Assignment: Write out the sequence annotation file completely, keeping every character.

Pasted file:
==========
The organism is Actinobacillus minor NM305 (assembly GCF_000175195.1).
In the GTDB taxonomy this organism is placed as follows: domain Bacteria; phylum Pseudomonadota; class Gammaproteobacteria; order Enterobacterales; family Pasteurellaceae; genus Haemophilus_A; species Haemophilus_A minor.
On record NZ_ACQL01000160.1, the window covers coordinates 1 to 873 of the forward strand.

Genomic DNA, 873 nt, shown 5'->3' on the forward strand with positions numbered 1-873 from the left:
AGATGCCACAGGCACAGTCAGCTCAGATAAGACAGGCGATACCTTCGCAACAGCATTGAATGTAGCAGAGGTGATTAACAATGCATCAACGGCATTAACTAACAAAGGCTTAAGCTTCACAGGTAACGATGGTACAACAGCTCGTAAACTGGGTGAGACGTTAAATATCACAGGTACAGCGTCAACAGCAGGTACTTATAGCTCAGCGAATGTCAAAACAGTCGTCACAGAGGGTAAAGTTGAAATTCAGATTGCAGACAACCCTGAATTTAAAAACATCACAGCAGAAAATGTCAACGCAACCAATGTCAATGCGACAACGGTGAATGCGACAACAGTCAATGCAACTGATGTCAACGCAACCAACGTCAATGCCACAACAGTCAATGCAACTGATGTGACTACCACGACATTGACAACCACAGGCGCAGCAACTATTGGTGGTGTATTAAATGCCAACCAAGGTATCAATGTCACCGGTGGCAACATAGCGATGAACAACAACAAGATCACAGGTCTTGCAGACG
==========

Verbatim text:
The organism is Actinobacillus minor NM305 (assembly GCF_000175195.1).
In the GTDB taxonomy this organism is placed as follows: domain Bacteria; phylum Pseudomonadota; class Gammaproteobacteria; order Enterobacterales; family Pasteurellaceae; genus Haemophilus_A; species Haemophilus_A minor.
On record NZ_ACQL01000160.1, the window covers coordinates 1 to 873 of the forward strand.

Genomic DNA, 873 nt, shown 5'->3' on the forward strand with positions numbered 1-873 from the left:
AGATGCCACAGGCACAGTCAGCTCAGATAAGACAGGCGATACCTTCGCAACAGCATTGAATGTAGCAGAGGTGATTAACAATGCATCAACGGCATTAACTAACAAAGGCTTAAGCTTCACAGGTAACGATGGTACAACAGCTCGTAAACTGGGTGAGACGTTAAATATCACAGGTACAGCGTCAACAGCAGGTACTTATAGCTCAGCGAATGTCAAAACAGTCGTCACAGAGGGTAAAGTTGAAATTCAGATTGCAGACAACCCTGAATTTAAAAACATCACAGCAGAAAATGTCAACGCAACCAATGTCAATGCGACAACGGTGAATGCGACAACAGTCAATGCAACTGATGTCAACGCAACCAACGTCAATGCCACAACAGTCAATGCAACTGATGTGACTACCACGACATTGACAACCACAGGCGCAGCAACTATTGGTGGTGTATTAAATGCCAACCAAGGTATCAATGTCACCGGTGGCAACATAGCGATGAACAACAACAAGATCACAGGTCTTGCAGACG